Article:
The ground in farm country might be snow-covered and frozen cement-hard, but this is a critical time for farmers.
It’s the time when many sign up for loans to help them with the new planting season, which usually starts in April, said Mark O’Neill, a spokesperson for the Pennsylvania Farm Bureau.
This is also the period for buying risk-management policies. And if they wanted to sign up for the government’s recent $12 billion aid program to make up for revenue lost from the trade battle with China, now’s the time to do that, too.
But the U.S. Department of Agriculture, which handles many of those operations, is closed because of the partial government shutdown.
For farmers in New Jersey, Pennsylvania, and elsewhere, access to credit is becoming a cause for concern.
Fortunately for farmers, there’s still time.
The federal shutdown became the longest in history on Saturday. It hit particularly hard for the 800,000 federal workers who missed a paycheck on Friday, including thousands in Philly. And if it lasts months, like President Donald Trump said it might, it could become a growing problem — not long after the worst financial year for Pennsylvania farmers in decades. Still, it’s not “crunch time” yet, said John Harrell, who farms hogs, corn, soybeans, and barley on 300 acres in Lebanon County.
“Eventually, if this goes on, somebody is going to be looking for a check that they won’t be getting," said Harrell, 44, referring to farmers who turn to the USDA’s Farm Service Agency for loans.
On Monday, at the American Farm Bureau Federation’s annual convention, Trump thanked farmers for their support during the shutdown. The shutdown has tested farmers' support for Trump, with some growing weary of the president’s impact on their industry, while others say the border wall must be built regardless of the collateral damage.
Peter Furey, president of the New Jersey Farm Bureau, said farmers' inability to access loans — whether through the Farm Service Agency or community banks, where farmers rely on loan guarantees from the USDA — has started to become an issue. Luckily, the USDA’s Natural Resources Conservation Service, which makes small grants to farmers, is funded until the end of the month, and that has offset some of the problems, he said.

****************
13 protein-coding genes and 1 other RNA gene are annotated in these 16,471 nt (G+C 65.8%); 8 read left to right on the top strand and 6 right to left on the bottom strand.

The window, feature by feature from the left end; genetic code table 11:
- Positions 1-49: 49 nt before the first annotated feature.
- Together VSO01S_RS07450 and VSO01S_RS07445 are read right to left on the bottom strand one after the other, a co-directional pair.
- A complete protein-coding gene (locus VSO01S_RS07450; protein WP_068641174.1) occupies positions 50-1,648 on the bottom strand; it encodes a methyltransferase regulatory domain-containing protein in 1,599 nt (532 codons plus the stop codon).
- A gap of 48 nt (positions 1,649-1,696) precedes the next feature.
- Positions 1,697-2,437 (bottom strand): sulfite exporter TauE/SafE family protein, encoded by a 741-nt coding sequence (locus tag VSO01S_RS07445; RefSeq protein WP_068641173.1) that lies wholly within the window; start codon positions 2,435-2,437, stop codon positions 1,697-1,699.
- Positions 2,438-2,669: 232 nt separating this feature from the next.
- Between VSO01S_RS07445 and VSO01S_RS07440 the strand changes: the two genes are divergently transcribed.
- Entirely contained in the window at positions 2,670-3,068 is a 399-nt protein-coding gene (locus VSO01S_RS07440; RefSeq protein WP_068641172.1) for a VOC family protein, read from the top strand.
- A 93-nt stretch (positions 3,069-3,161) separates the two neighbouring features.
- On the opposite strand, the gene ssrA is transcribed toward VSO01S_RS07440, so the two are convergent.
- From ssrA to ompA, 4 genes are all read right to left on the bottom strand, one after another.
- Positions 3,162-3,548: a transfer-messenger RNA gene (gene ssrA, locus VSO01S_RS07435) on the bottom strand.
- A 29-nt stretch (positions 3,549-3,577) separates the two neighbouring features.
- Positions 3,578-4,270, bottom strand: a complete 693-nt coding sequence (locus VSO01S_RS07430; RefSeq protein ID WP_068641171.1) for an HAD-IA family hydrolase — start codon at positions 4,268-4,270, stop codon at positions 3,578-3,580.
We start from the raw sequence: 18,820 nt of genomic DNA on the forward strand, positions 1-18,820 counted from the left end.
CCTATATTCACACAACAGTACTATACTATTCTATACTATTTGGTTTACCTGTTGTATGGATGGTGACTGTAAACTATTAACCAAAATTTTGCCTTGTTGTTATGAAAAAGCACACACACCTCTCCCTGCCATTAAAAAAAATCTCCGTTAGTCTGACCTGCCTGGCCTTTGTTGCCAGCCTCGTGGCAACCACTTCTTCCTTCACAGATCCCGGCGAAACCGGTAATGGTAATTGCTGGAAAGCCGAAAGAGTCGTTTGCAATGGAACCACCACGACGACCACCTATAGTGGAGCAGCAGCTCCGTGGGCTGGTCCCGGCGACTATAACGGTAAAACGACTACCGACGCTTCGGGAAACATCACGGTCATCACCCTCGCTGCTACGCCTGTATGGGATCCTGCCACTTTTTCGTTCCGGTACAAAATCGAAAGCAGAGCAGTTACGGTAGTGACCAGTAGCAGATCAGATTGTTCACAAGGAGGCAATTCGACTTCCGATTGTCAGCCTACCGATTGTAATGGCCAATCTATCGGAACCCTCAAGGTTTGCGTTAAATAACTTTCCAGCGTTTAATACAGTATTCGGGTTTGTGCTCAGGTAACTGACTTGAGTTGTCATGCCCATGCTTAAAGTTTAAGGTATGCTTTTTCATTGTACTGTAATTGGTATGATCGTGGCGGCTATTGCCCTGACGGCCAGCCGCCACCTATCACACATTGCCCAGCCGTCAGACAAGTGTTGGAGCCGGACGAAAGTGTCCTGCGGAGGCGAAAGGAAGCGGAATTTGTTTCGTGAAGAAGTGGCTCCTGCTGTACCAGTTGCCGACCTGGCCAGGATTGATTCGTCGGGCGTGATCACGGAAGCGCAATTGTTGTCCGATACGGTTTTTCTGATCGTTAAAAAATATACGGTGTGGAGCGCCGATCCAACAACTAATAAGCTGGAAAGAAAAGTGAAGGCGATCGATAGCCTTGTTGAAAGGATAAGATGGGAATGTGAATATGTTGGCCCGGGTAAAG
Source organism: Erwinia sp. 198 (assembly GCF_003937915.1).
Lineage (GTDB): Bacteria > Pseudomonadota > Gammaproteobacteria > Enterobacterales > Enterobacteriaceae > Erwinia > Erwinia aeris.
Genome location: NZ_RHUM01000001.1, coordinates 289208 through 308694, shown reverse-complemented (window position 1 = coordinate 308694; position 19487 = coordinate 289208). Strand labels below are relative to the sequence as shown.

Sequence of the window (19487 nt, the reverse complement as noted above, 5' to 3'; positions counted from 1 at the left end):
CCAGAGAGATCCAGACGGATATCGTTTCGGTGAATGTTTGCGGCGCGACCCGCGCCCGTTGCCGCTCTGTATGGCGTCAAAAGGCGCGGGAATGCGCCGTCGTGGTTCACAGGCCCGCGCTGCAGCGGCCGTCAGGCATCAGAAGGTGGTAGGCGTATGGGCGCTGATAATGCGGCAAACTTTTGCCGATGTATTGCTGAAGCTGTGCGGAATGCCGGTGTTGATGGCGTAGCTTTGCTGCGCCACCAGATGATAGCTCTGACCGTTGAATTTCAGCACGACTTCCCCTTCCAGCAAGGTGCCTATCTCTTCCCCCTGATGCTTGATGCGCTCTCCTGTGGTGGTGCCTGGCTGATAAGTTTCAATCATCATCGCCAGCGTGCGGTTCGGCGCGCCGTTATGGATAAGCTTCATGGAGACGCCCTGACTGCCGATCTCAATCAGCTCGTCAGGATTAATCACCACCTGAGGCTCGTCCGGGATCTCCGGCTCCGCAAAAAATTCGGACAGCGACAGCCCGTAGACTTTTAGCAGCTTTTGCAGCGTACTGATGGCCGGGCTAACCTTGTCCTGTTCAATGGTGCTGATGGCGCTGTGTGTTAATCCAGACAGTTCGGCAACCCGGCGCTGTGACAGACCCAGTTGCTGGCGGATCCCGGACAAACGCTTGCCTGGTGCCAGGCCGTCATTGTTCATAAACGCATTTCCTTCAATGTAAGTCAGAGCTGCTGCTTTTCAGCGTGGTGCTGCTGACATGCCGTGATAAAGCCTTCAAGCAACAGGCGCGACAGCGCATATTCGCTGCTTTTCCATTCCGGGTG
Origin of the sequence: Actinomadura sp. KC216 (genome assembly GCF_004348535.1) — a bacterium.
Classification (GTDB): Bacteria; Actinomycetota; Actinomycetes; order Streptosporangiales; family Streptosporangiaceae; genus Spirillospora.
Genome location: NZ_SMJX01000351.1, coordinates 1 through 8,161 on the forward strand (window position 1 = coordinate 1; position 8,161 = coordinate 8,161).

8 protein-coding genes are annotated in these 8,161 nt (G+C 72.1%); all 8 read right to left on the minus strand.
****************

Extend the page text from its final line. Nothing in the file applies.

Private insurance providers can sell coverage to farmers, but they work with the USDA’s Risk Management Agency to put together policies based on statistical and historical information, O’Neill said.
Many also rely on the USDA’s bimonthly crop reports, which act as a road map for the coming season.
“There are a lot of people that look at them, and they’ll tell what our position is and give us a projection for the bean acres and corn acres,” Harrell said. “As long as they’re in shutdown, they’re not going to publish them.“
The shutdown comes months after the trade fight with China crushed soybean farmers' business, and Trump responded by offering $12 billion in aid to farmers. Pennsylvania’s soybean crop made up $259 million of the $41 billion production value of U.S.-grown soybeans in 2017, according to the USDA.
During the summer, when the assistance program was announced, some local farmers, like Daryl Alger, who operates a 6,000-acre soybean farm in Lebanon County, said they didn’t want to get into the practice of accepting government “handouts.” Alger, for his part, said the shutdown has not affected him.
About 1,300 Pennsylvanians received $2.4 million in federal subsidies as part of the program in September and October, according to the Environmental Working Group. Aid checks — $3 billion worth — have gone out since the shutdown, USDA spokesperson Tim Murtaugh told the Post, but farmers who were not able to certify their crop production must wait until the Farm Service Agency reopens. Because of this, the USDA has extended the deadline to apply for aid. It was previously Jan. 15.